What is compiler-rt for?

The name and documentation both suggest it contains essential runtime functions for use by generated code. However, it’s offered as an extra optional download, and when I omit it, the entire cycle of compiling a program with clang and running the resulting executable still seems to work fine. What am I missing?

You most likely have something equivalent (e.g. libgcc) installed already.


I’m probably not 100% right here, but here’s how I’d explain it:
It is there to allow the compiler to run on platforms that would otherwise not have the relevant functionality. If you already have a C++ compiler to build Clang with on the target system, you (most likely) have everything you need. But what if you are cross-compiling to a target with limited/no support for C++ on the target?

It’s not just cross compiling. On most operating systems, the OS vendor is responsible for providing a set of libraries that perform functionality expected by the compiler. This includes functions that provide missing CPU functionality (and which would be too expensive to inline everywhere, or which all programs must do in precisely the same way, irrespective of the compiler used), for example some complex floating point operations or atomics, and the generic unwind frameworks.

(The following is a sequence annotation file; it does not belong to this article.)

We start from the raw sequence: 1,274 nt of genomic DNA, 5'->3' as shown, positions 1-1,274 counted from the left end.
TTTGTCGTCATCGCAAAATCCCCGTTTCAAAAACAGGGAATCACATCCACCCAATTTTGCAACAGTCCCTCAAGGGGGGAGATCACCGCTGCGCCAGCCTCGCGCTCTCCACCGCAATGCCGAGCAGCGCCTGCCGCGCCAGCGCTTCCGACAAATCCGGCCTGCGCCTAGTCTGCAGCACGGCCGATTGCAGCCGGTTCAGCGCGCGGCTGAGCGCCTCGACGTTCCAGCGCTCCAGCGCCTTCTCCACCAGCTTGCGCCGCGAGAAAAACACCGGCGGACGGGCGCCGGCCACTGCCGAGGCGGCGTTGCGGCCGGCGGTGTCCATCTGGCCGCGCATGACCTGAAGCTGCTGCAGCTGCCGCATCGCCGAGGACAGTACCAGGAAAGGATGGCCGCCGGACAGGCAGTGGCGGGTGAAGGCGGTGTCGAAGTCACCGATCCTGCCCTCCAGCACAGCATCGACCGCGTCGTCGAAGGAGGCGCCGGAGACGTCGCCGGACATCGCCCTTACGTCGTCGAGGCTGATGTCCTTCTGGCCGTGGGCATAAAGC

Most OS vendors *do* provide these (and so do some third-party toolchains, such as MinGW). GCC provides an implementation of these that most Linux distributions ship. On FreeBSD or OS X, these are provided by compiler-rt. If you are bringing up a new platform, then compiler-rt gives you some of these components.

Note that nothing in compiler-rt is specific to C++. The closest thing is the unwind library, which provides the generic part of the unwinder, which is also used for other languages (Objective-C, Ada, Java with GCJ, and so on).


Thanks for the clarification, David!

I didn’t even think about atomics - or floating point, for that matter.